House Republicans supported Speaker Will Weatherford's attempt to overhaul the pension system, closing it to new members in 2014. Many of these lawmakers are enrolled in the pension, choosing not to select an alternative option that is more similar to a 401(k).
That puts lawmakers in the awkward position of lobbying to close a program to new employees that they currently enjoy.
Here is an excerpt of a story in Saturday's paper that digs into the issue:
Florida House Republicans tried to close the state's pension system to new employees this year, saying it's a ticking time bomb that could cripple the state's budget for years to come.
But many of those same GOP lawmakers are members of the state pension system themselves, according to aTimes/Herald review.
In fact, more than half of House Republicans could see the perks of the pension when they retire, forgoing the riskier 401(k)-style plans they wanted to force upon new state employees.
Several of those same Republicans debated in favor of closing the pension system when it came up for a vote in March. Most of them did not respond to interview requests Friday. …
Gov. Rick Scott has all but guaranteed a veto of the three-percent tuition increase in the state budget and he recently reached out to an unlikely group to aid his cause.
All 12 state university presidents were asked to sign a letter initiated by the governor’s office that says they do not want more tuition revenue. In the process, they would have rejected an automatic 1.7 percent increase to cover the cost of inflation.
“As a result of this [year’s] historical support for state universities, we are pleased to report that we will not be seeking any tuition increases for the upcoming school year and intend to maintain tuition at current levels,” reads a draft of the letter, which is signed “INSERT PRESIDENT SIGNATURE” and addressed to Scott.
Scott’s office did not respond to a request for comment about the origin of the letter. University system Chancellor Frank Brogan and several school presidents also declined interview requests.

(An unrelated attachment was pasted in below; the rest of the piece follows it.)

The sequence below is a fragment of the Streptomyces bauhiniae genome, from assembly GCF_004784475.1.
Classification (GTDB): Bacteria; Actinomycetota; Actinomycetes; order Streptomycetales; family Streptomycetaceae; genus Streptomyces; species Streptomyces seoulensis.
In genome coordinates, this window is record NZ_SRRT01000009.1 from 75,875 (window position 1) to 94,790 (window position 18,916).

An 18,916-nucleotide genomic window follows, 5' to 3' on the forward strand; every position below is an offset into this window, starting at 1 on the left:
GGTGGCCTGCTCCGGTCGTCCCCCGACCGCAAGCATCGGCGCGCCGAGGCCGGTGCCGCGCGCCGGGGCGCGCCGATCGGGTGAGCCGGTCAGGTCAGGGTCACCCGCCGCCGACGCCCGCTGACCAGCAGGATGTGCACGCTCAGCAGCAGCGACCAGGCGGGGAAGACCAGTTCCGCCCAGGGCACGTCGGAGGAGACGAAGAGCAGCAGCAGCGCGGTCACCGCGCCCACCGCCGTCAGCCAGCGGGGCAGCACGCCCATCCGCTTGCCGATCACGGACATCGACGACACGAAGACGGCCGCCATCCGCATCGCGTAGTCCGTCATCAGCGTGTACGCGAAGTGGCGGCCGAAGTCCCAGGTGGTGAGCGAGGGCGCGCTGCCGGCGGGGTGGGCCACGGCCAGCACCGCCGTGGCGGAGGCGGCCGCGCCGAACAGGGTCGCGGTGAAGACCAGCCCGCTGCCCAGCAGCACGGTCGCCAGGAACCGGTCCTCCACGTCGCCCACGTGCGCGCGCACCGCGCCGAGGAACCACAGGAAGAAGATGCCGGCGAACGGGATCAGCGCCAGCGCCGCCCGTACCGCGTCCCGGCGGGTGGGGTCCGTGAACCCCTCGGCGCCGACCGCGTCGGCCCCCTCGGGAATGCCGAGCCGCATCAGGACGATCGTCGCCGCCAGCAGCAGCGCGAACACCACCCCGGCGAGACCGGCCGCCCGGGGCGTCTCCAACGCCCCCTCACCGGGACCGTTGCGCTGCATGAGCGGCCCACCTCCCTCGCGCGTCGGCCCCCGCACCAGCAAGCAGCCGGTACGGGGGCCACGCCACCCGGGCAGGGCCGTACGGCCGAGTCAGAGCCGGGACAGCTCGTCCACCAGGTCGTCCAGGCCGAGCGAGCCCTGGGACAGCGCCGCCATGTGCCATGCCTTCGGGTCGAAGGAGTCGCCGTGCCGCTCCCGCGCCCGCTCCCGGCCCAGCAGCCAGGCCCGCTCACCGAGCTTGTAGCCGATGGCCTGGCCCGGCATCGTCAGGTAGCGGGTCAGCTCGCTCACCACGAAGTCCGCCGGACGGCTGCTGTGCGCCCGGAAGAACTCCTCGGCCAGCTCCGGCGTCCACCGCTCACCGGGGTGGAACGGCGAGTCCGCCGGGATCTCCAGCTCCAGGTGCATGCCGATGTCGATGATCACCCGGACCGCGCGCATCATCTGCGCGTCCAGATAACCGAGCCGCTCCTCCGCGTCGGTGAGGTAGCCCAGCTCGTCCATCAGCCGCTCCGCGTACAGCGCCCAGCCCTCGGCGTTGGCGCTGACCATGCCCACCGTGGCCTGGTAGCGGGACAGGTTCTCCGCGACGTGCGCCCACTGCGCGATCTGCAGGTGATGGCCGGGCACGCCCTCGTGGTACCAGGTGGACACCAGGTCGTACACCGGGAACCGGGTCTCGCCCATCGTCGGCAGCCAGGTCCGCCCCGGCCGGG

University presidents participated in a hastily organized private conference call Friday afternoon to discuss the letter. Their reactions ranged from concern to outrage, according to those familiar with the conference call discussion
A signing ceremony for the texting while driving bill (SB 52) has been set for 2-3 p.m. May 28th in Miami, according to an email listed on Project Sunburst, a website that displays executive staff emails in the Governor’s office, but Jackie Schutz, a spokesman for Gov. Rick Scott, wouldn't confirm the information.
She said the governor hasn’t yet received the bill and he is still "reviewing the legislation.
"There’s nothing to announce,” Schutz said.
Other emails on Sunburst noted signings for a few other bills, including HB 705 relating to economic development on June 3 in West Palm Beach and HB 1129, requiring care of infants born alive during a failed abortion, on June 5th somewhere in the Panhandle. …
Rep. C.W. Bill Young, 82 years old and in his 22nd term, recently turned to an aide and said, "Get me geared up a year earlier."
Already bombarded with Democratic attacks, including a robocall this week, Young is prepping for another campaign. And Pinellas County Republican says he's ready for a fight.
"I'm getting older. I'm getting more aggressive and I'll probably be more political than I've ever been," Young said Friday afternoon outside the House chamber. "I'm going to respond where I need to respond."
Later this month in St. Petersburg, Young will hold a re-election fundraiser and he has two scheduled in June. He raised $58,000 in the first quarter, marking an earlier than usual start for him. (Last cycle he raised $1 million for the first time) The Democrat he easily dispatched last November, Jessica Ehrlich, has already declared she'll run again.
As the House Ways & Means Committee today grills outgoing IRS Acting Director Steven Miller, Florida Rep. Tom Rooney has another idea: